Document Detail


Arthropod borne disease: the leading cause of fever in pregnancy on the Thai-Burmese border.
MedLine Citation:
PMID:  21103369     Owner:  NLM     Status:  MEDLINE    
Abstract/OtherAbstract:
BACKGROUND: Fever in pregnancy is dangerous for both mother and foetus. In the 1980's malaria was the leading cause of death in pregnant women in refugee camps on the Thai-Burmese border. Artemisinin combination therapy has significantly reduced the incidence of malaria in the population. The remaining causes of fever in pregnancy are not well documented.
METHODOLOGY: Pregnant women attending antenatal care, where weekly screening for malaria is routine, were invited to have a comprehensive clinical and laboratory screen if they had fever. Women were admitted to hospital, treated and followed up weekly until delivery. A convalescent serum was collected on day 21. Delivery outcomes were recorded.
PRINCIPAL FINDINGS: Febrile episodes (n = 438) occurred in 5.0% (409/8,117) of pregnant women attending antenatal clinics from 7-Jan-2004 to 17-May-2006. The main cause was malaria in 55.5% (227/409). A cohort of 203 (49.6% of 409) women had detailed fever investigations and follow up. Arthropod-borne (malaria, rickettsial infections, and dengue) and zoonotic disease (leptospirosis) accounted for nearly half of all febrile illnesses, 47.3% (96/203). Coinfection was observed in 3.9% (8/203) of women, mostly malaria and rickettsia. Pyelonephritis, 19.7% (40/203), was also a common cause of fever. Once malaria, pyelonephritis and acute respiratory illness are excluded by microscopy and/or clinical findings, one-third of the remaining febrile infections will be caused by rickettsia or leptospirosis. Scrub and murine typhus were associated with poor pregnancy outcomes including stillbirth and low birth weight. One woman died (no positive laboratory tests).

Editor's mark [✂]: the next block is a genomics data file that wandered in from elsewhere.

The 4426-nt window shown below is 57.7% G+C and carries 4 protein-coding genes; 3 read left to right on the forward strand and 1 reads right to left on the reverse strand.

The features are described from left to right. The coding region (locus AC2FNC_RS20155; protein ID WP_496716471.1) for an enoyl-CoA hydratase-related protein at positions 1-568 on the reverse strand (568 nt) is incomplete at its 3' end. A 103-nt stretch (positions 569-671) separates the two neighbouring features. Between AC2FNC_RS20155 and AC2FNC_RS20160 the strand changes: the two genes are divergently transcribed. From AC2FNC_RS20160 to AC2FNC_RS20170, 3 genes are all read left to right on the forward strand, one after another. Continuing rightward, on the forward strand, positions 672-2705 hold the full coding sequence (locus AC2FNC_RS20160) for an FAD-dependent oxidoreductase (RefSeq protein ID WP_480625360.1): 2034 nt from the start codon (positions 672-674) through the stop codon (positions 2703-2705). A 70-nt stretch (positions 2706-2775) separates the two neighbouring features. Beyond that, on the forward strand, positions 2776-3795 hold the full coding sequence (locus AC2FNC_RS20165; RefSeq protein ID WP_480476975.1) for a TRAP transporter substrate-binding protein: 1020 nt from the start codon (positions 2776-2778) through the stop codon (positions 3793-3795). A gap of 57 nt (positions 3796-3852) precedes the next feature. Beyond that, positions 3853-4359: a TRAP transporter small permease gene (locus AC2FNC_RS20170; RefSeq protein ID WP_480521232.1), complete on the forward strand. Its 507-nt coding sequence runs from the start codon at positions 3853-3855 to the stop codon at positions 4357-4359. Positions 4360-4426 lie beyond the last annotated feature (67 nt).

CONCLUSION/SIGNIFICANCE: Malaria remains the leading cause of fever in pregnancy on the Thai-Burmese border. Scrub and murine typhus were also important causes of fever associated with poor pregnancy outcomes. Febrile pregnant women on the Thai-Burmese border who do not have malaria, pyelonephritis or respiratory tract infection should be treated with azithromycin, effective for typhus and leptospirosis.
Authors:
Rose McGready; Elizabeth A Ashley; Vanaporn Wuthiekanun; Saw Oo Tan; Mupawjay Pimanpanarak; Samuel Jacher Viladpai-Nguen; Wilarat Jesadapanpong; Stuart D Blacksell; Sharon J Peacock; Daniel H Paris; Nicholas P Day; Pratap Singhasivanon; Nicholas J White; François Nosten
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Publication Detail:
Type:  Journal Article; Research Support, Non-U.S. Gov't     Date:  2010-11-16
Journal Detail:
Title:  PLoS neglected tropical diseases     Volume:  4     ISSN:  1935-2735     ISO Abbreviation:  PLoS Negl Trop Dis     Publication Date:  2010  
Date Detail:
Created Date:  2010-11-24     Completed Date:  2011-04-12     Revised Date:  2014-08-12    
Medline Journal Info:
Nlm Unique ID:  101291488     Medline TA:  PLoS Negl Trop Dis     Country:  United States    
Other Details:
Languages:  eng     Pagination:  e888     Citation Subset:  IM    
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MeSH Terms
Descriptor/Qualifier:
Adolescent
Adult
Animals
Arthropod Vectors* / microbiology,  parasitology,  virology
Cohort Studies
Communicable Diseases / drug therapy,  epidemiology,  transmission*
Female
Fever / drug therapy,  epidemiology,  etiology*
Humans
Myanmar
Pregnancy
Pregnancy Complications, Infectious / drug therapy,  epidemiology,  etiology*
Pregnancy Outcome
Refugees*
Thailand
Young Adult
Grant Support
ID/Acronym/Agency:
093956//Wellcome Trust; //Wellcome Trust
Comments/Corrections

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